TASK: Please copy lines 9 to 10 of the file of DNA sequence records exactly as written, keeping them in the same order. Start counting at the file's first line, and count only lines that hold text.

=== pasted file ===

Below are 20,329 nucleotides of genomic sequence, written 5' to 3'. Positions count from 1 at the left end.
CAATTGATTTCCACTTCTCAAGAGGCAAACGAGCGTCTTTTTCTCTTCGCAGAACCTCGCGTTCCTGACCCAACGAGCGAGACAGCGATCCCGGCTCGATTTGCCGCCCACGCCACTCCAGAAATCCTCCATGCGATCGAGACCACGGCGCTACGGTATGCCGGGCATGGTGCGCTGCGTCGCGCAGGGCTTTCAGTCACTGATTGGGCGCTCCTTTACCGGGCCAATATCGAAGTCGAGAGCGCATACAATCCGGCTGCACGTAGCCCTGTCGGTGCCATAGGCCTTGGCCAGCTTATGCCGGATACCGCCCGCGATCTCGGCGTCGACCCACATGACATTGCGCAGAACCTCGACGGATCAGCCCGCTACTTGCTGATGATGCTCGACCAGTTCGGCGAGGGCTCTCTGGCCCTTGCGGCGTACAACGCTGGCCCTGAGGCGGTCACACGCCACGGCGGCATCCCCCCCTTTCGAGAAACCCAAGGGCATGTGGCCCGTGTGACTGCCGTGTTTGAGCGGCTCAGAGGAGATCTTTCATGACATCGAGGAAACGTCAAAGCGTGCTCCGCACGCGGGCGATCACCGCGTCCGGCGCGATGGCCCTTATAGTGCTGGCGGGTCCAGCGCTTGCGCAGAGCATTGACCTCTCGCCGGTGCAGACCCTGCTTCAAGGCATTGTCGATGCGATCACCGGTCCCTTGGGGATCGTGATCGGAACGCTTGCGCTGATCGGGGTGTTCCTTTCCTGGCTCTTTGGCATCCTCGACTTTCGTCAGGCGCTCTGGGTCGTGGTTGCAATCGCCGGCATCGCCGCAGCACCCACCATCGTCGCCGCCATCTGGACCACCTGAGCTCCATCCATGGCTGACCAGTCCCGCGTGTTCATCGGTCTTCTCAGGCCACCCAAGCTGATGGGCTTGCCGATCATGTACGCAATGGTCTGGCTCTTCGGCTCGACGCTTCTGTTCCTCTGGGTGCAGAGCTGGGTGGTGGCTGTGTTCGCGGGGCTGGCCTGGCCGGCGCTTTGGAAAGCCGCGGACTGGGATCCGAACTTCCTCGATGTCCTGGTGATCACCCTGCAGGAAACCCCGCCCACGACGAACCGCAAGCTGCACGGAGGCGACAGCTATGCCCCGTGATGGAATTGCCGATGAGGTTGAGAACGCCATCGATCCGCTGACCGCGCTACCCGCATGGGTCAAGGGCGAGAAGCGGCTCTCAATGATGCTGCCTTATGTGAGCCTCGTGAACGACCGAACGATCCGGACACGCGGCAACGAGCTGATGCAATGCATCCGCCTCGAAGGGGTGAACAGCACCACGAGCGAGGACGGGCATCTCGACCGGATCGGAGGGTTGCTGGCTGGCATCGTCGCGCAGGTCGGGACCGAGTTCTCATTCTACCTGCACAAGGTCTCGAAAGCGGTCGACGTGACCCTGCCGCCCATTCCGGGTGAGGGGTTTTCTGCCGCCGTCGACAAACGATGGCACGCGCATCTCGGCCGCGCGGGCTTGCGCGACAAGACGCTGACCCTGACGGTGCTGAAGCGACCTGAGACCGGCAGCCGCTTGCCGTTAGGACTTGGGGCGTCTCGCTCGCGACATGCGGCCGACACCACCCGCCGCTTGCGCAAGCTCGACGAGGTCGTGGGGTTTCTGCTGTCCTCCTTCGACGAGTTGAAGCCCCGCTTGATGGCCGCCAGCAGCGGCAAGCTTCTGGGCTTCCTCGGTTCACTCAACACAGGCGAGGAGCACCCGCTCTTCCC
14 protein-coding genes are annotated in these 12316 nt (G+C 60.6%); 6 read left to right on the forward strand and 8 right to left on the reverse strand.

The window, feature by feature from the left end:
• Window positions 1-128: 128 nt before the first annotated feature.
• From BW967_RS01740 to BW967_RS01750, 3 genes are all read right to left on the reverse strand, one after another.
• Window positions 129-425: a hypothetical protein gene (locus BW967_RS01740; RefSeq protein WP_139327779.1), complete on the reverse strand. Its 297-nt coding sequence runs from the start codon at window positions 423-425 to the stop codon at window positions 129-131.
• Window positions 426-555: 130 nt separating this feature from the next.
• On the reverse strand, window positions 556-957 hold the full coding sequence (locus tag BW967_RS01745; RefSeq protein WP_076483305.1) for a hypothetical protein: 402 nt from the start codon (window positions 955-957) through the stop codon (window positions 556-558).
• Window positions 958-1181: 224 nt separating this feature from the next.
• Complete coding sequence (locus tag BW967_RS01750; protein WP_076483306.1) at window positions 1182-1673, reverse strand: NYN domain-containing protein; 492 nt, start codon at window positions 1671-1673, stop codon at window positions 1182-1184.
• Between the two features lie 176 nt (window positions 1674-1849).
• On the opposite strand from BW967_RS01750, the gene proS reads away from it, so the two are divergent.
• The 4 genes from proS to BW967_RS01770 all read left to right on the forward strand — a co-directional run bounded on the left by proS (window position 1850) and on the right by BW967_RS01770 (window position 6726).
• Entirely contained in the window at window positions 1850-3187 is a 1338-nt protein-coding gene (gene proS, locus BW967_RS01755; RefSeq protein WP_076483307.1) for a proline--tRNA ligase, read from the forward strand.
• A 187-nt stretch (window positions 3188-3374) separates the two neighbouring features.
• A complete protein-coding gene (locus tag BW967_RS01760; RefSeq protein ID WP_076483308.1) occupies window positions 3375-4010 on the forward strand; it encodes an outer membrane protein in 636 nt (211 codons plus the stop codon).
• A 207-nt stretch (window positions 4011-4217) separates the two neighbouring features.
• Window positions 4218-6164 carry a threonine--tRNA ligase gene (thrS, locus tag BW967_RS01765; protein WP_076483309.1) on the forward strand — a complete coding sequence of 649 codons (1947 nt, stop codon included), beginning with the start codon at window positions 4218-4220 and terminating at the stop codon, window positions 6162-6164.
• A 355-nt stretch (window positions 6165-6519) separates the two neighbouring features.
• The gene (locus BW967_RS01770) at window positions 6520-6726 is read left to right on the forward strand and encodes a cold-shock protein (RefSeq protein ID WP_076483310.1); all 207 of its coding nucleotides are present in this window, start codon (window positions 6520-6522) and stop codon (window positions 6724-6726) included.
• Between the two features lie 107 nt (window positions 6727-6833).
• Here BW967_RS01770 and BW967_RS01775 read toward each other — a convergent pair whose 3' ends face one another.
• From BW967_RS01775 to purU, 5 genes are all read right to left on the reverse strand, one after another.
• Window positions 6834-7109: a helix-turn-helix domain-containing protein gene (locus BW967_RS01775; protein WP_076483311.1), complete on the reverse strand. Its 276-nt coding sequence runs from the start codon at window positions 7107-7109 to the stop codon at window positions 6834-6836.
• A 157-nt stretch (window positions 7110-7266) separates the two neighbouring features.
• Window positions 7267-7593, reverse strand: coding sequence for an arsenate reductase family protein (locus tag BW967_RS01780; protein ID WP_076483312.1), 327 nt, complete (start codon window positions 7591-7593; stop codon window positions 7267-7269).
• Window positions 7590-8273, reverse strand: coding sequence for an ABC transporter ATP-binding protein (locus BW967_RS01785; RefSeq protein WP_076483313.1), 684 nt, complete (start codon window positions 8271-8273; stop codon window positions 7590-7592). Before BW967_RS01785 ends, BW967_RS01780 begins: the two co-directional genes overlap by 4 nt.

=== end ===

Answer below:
• On the reverse strand, window positions 556-957 hold the full coding sequence (locus tag BW967_RS01745; RefSeq protein WP_076483305.1) for a hypothetical protein: 402 nt from the start codon (window positions 955-957) through the stop codon (window positions 556-558).
• Window positions 958-1181: 224 nt separating this feature from the next.